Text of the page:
Typical protostellar disks are massive and gravitationally unstable: Theory, obesevation, and implications for planet formation

Wenrui Xu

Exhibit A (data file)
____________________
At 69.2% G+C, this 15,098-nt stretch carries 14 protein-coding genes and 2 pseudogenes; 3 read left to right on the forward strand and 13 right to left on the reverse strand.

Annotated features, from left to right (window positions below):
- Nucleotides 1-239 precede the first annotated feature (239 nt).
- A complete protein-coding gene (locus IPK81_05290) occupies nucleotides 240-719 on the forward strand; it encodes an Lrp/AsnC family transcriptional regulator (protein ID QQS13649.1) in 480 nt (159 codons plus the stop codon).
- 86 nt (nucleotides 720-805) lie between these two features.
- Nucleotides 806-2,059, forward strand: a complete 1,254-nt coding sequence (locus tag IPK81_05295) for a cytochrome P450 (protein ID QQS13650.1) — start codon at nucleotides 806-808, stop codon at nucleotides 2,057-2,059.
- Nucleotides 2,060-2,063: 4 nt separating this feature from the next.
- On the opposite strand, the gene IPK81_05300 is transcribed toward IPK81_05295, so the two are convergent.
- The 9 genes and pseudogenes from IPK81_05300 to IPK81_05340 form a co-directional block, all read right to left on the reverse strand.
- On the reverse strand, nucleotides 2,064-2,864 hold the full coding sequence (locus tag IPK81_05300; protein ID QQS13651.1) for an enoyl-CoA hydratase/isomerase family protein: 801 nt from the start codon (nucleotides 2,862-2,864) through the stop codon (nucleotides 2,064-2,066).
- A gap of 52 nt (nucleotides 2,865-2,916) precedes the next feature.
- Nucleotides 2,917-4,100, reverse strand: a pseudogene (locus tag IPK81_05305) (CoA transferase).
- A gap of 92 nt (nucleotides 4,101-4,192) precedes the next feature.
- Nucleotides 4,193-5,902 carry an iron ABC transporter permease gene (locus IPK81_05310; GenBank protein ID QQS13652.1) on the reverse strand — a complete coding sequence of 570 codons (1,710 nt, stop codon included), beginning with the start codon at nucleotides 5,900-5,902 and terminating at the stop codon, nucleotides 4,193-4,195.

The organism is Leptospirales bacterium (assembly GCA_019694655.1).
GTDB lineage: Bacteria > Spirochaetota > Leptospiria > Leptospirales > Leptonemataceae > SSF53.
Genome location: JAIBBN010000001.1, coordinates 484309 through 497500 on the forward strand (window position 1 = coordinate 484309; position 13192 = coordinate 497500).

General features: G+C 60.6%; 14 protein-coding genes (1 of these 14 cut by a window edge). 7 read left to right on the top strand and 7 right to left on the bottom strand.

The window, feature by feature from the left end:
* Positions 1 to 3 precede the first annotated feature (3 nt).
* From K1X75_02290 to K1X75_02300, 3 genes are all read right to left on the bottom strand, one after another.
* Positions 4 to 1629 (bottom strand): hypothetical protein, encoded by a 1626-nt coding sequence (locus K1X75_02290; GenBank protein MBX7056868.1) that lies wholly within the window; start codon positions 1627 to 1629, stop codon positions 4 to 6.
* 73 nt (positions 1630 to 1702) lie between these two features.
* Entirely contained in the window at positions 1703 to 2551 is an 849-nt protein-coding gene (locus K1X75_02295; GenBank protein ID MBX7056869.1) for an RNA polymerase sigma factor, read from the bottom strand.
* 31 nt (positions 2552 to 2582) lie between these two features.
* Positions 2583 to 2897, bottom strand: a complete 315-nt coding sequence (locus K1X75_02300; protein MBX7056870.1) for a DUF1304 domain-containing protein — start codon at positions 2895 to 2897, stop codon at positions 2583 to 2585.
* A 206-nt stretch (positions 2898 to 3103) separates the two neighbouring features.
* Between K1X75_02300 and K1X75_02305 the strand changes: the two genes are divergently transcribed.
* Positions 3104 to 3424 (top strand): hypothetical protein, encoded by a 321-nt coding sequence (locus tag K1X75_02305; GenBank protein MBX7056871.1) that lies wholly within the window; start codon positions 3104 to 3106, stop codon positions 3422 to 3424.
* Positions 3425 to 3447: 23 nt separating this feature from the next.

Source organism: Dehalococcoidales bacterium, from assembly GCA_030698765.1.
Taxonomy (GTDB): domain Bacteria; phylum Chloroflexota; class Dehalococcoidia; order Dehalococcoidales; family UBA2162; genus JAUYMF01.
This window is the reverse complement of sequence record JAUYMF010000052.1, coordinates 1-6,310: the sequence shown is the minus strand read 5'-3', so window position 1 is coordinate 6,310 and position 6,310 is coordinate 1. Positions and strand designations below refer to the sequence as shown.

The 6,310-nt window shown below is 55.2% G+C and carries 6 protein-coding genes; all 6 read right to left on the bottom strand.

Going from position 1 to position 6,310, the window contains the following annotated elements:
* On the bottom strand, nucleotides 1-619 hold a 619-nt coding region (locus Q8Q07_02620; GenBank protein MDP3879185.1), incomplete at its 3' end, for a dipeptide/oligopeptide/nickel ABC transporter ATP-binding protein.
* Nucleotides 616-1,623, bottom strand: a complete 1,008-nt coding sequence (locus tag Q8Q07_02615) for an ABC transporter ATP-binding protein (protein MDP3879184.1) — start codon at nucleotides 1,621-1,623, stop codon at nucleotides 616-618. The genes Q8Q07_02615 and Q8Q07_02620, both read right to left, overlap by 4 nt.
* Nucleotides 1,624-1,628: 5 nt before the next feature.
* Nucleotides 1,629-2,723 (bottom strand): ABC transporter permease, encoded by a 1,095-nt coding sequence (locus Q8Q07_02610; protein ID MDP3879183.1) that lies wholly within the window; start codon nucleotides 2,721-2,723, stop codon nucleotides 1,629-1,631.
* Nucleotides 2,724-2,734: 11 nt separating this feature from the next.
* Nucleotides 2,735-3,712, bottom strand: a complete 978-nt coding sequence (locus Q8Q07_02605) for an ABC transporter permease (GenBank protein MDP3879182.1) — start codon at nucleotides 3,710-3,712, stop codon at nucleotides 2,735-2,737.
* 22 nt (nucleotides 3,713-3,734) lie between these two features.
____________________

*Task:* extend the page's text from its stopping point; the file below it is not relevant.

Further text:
Embedded, Class 0/I protostellar disks represent the initial condition for planet formation. This calls for better understandings of their bulk properties and the dust grains within them. In this poster I summarize a few recent results on these topics. First, we perform global radiative non-ideal MHD simulations covering the collapse of the pre-stellar core and the first ~10 kyr of protostellar disk evolution. These simulations suggest that typical Class 0/I disks are gravitationally self-regulated, where gravitational instability triggered by the envelope infall act as the main heating and angular momentum transport mechanism and most of the disk is marginally unstable (Toomre Q = 1~2). This leads to a simple disk model where disk properties are constrained by marginal gravitational instability and thermal equilibrium. We then show that observations of Class 0/I disk populations are consistent with this model, and fitting our model to observation suggest disk-to-star mass ratio of order unity. We further propose simple methods to empirically test whether a given disk is likely gravitationally self-regulated and to constrain grain growth in gravitationally self-regulated disks. Finally, using observational constrains of typical grain size and semi-analytic grain coagulation calculation, we argue that the earliest stages of planet formation probably involves a bimodal grain size distribution where most grains are capped below the fragmentation barrier but a small fraction of grains grow into much bigger sizes and eventually form planetesimals and planets.